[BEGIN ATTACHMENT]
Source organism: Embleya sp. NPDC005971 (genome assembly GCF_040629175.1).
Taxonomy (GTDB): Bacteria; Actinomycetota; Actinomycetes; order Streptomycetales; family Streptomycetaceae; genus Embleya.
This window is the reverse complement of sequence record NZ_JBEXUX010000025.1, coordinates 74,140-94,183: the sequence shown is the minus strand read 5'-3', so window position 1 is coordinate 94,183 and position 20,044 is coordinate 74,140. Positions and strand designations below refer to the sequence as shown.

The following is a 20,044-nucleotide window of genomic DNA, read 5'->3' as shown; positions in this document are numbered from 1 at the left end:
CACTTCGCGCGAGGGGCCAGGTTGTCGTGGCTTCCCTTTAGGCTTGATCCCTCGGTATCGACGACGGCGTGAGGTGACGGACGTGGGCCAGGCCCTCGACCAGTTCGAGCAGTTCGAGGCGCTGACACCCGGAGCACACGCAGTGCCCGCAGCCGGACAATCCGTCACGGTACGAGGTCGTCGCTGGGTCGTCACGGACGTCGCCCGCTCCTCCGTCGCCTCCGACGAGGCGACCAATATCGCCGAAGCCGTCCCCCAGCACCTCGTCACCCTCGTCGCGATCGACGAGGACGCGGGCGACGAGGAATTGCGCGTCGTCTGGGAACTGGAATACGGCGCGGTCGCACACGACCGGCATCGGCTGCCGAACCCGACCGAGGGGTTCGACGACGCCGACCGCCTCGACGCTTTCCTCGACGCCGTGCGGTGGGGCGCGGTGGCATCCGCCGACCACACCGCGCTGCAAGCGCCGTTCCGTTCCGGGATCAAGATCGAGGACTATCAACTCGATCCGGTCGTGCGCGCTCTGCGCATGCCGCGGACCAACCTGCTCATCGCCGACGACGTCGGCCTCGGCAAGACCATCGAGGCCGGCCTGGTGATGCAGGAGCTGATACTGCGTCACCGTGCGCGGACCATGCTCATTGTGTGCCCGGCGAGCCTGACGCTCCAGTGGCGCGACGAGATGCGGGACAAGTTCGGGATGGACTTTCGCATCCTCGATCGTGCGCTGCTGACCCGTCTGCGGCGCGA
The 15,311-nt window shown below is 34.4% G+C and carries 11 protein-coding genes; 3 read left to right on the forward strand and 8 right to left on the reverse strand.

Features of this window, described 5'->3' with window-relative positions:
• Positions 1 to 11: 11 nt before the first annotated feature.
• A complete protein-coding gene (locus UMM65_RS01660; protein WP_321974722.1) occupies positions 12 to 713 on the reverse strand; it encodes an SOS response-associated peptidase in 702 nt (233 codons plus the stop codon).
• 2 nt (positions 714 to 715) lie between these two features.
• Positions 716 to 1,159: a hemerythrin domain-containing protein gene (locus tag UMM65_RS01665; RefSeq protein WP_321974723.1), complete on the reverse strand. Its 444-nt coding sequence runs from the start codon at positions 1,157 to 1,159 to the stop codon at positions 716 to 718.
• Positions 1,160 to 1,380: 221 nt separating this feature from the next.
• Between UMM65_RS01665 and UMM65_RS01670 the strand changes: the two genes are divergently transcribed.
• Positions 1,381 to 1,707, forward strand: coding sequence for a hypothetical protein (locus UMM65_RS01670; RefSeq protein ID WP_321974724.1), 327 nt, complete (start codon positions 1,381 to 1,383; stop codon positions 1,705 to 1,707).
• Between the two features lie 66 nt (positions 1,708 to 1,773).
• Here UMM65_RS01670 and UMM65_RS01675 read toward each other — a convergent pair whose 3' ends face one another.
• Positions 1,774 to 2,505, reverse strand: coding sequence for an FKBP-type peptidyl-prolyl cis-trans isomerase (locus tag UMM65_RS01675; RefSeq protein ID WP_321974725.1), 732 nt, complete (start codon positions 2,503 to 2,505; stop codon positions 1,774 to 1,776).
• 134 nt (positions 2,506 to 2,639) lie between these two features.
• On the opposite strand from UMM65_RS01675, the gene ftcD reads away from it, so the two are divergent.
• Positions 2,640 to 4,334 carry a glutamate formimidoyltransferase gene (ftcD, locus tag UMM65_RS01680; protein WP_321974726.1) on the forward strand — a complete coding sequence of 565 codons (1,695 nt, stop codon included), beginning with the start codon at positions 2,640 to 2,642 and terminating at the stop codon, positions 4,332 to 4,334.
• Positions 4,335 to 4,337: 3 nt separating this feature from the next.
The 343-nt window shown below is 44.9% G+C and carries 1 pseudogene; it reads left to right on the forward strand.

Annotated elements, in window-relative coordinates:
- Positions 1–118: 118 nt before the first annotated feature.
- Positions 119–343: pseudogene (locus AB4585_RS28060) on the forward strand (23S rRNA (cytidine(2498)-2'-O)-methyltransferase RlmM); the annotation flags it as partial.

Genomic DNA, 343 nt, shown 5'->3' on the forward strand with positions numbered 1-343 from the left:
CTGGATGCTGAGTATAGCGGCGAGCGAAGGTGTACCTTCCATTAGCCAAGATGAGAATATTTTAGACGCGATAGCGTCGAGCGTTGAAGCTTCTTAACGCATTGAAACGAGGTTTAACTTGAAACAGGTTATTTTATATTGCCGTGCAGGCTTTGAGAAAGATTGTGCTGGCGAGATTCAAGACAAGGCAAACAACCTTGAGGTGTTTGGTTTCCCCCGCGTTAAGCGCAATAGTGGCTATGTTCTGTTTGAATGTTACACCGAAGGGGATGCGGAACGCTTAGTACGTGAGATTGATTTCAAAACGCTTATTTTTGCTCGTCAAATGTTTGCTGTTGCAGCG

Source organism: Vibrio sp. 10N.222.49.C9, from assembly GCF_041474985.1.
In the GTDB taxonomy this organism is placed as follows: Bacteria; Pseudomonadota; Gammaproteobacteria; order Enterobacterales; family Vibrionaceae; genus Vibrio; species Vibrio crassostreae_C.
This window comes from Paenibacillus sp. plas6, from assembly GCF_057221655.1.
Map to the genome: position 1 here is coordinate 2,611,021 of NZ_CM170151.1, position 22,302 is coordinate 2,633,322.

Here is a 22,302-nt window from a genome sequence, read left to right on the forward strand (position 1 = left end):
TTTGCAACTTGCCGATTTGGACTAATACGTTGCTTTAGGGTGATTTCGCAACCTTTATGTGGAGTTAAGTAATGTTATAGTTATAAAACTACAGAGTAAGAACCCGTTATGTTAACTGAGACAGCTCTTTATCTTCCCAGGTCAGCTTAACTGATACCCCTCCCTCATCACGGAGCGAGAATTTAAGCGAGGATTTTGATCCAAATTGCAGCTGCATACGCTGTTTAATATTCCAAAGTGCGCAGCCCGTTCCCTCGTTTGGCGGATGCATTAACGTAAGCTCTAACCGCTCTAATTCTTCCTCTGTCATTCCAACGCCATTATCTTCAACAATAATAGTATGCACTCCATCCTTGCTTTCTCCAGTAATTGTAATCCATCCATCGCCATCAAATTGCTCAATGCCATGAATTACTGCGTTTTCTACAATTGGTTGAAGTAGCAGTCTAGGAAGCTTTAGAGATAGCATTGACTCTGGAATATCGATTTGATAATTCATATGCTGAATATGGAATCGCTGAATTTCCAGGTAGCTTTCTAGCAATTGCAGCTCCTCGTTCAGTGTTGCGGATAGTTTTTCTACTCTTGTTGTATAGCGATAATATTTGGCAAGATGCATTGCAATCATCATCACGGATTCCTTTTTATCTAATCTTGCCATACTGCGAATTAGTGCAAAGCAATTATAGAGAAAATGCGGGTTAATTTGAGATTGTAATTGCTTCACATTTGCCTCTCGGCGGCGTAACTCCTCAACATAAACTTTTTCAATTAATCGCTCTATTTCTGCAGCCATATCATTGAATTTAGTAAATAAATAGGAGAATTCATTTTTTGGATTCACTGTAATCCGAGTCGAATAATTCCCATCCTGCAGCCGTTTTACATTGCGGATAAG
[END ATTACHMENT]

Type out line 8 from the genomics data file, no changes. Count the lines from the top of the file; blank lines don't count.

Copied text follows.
• Positions 1 to 11: 11 nt before the first annotated feature.